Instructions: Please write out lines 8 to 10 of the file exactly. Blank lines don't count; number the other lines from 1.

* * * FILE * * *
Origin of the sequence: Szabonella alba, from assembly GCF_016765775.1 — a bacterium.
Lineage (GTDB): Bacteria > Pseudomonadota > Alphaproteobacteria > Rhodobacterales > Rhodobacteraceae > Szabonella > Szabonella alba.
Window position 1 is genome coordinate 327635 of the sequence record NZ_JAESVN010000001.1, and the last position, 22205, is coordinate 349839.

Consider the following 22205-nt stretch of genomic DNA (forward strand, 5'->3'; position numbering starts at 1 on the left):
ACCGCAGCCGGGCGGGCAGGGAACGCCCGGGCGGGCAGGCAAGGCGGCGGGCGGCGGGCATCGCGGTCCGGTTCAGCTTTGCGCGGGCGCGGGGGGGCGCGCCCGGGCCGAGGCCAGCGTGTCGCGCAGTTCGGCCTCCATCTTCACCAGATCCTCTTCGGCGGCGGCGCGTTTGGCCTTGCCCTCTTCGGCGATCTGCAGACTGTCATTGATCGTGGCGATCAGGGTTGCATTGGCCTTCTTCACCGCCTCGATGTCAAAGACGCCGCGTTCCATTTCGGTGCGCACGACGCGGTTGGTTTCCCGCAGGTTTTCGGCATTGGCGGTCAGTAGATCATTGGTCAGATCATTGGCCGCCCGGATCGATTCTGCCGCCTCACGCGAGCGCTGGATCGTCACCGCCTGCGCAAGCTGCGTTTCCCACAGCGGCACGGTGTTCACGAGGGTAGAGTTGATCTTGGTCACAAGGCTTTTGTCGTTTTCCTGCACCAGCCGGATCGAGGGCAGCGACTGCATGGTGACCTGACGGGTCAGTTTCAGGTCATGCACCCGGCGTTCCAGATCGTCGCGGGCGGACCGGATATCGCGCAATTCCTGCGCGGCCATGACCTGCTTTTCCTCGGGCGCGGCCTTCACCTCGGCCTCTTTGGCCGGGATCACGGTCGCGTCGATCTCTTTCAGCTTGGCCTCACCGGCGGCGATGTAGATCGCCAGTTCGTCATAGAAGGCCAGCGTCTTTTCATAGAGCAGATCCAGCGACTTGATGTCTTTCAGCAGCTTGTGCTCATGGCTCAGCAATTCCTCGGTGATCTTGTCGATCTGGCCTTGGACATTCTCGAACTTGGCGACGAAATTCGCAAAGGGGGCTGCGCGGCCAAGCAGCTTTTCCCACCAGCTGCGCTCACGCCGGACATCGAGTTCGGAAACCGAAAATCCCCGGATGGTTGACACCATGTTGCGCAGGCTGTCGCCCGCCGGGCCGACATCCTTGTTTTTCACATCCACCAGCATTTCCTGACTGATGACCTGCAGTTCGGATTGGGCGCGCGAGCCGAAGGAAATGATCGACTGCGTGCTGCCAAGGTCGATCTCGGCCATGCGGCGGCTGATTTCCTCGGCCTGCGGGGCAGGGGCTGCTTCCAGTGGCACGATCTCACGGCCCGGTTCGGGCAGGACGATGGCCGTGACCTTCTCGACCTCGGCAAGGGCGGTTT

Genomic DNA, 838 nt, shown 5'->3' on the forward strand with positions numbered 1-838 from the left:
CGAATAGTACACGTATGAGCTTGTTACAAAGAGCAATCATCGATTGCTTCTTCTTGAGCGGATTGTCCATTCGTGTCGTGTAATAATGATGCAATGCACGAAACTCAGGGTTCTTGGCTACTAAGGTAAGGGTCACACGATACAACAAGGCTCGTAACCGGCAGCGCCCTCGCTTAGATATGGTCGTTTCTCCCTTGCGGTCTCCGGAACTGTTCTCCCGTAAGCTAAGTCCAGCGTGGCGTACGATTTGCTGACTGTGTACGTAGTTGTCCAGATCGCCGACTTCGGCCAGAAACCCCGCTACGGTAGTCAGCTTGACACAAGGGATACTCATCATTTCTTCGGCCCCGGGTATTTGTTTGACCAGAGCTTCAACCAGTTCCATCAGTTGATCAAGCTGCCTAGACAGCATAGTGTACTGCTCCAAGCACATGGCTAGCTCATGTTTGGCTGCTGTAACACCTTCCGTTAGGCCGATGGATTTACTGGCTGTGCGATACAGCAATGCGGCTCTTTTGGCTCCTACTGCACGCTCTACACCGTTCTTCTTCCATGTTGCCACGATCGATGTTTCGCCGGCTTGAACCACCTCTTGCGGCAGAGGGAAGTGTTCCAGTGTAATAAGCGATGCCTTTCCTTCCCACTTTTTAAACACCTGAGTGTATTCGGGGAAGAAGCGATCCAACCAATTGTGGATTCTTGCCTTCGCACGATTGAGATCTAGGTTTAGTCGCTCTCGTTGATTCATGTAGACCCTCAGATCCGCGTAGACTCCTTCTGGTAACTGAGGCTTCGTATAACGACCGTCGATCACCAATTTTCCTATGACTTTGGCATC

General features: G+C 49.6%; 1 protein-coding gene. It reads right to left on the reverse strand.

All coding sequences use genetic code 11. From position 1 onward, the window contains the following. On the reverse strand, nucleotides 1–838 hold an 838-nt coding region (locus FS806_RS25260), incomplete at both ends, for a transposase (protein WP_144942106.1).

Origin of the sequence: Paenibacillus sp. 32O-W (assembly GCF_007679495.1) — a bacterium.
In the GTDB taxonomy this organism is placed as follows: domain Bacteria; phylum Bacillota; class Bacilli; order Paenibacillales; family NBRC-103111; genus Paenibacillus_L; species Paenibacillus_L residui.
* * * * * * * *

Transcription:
General features: G+C 49.6%; 1 protein-coding gene. It reads right to left on the reverse strand.

All coding sequences use genetic code 11. From position 1 onward, the window contains the following. On the reverse strand, nucleotides 1–838 hold an 838-nt coding region (locus FS806_RS25260), incomplete at both ends, for a transposase (protein WP_144942106.1).

Origin of the sequence: Paenibacillus sp. 32O-W (assembly GCF_007679495.1) — a bacterium.